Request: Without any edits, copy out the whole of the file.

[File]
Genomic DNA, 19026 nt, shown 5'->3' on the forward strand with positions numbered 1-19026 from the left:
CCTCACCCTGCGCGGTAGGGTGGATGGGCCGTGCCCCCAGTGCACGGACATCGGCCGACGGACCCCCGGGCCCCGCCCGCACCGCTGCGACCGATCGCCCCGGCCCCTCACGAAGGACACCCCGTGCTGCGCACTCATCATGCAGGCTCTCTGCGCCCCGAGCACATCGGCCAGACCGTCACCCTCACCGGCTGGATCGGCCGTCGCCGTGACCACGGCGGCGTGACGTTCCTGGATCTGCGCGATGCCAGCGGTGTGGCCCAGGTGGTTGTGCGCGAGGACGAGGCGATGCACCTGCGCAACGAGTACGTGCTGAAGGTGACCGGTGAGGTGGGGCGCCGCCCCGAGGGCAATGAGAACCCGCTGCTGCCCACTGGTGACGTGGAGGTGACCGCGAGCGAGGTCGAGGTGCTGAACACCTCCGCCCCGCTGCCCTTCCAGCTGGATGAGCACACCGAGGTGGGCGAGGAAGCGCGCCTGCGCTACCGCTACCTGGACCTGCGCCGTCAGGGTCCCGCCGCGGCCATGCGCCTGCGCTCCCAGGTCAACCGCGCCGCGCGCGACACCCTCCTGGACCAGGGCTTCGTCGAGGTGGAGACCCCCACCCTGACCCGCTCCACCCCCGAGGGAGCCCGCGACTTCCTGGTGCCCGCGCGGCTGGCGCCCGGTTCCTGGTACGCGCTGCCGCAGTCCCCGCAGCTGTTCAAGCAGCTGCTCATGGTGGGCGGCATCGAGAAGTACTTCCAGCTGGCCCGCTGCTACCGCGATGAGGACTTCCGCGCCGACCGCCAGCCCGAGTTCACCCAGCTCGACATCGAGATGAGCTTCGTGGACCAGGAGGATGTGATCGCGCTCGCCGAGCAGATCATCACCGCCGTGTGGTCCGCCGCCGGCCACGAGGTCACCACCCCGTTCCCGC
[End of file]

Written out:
Genomic DNA, 19026 nt, shown 5'->3' on the forward strand with positions numbered 1-19026 from the left:
CCTCACCCTGCGCGGTAGGGTGGATGGGCCGTGCCCCCAGTGCACGGACATCGGCCGACGGACCCCCGGGCCCCGCCCGCACCGCTGCGACCGATCGCCCCGGCCCCTCACGAAGGACACCCCGTGCTGCGCACTCATCATGCAGGCTCTCTGCGCCCCGAGCACATCGGCCAGACCGTCACCCTCACCGGCTGGATCGGCCGTCGCCGTGACCACGGCGGCGTGACGTTCCTGGATCTGCGCGATGCCAGCGGTGTGGCCCAGGTGGTTGTGCGCGAGGACGAGGCGATGCACCTGCGCAACGAGTACGTGCTGAAGGTGACCGGTGAGGTGGGGCGCCGCCCCGAGGGCAATGAGAACCCGCTGCTGCCCACTGGTGACGTGGAGGTGACCGCGAGCGAGGTCGAGGTGCTGAACACCTCCGCCCCGCTGCCCTTCCAGCTGGATGAGCACACCGAGGTGGGCGAGGAAGCGCGCCTGCGCTACCGCTACCTGGACCTGCGCCGTCAGGGTCCCGCCGCGGCCATGCGCCTGCGCTCCCAGGTCAACCGCGCCGCGCGCGACACCCTCCTGGACCAGGGCTTCGTCGAGGTGGAGACCCCCACCCTGACCCGCTCCACCCCCGAGGGAGCCCGCGACTTCCTGGTGCCCGCGCGGCTGGCGCCCGGTTCCTGGTACGCGCTGCCGCAGTCCCCGCAGCTGTTCAAGCAGCTGCTCATGGTGGGCGGCATCGAGAAGTACTTCCAGCTGGCCCGCTGCTACCGCGATGAGGACTTCCGCGCCGACCGCCAGCCCGAGTTCACCCAGCTCGACATCGAGATGAGCTTCGTGGACCAGGAGGATGTGATCGCGCTCGCCGAGCAGATCATCACCGCCGTGTGGTCCGCCGCCGGCCACGAGGTCACCACCCCGTTCCCGC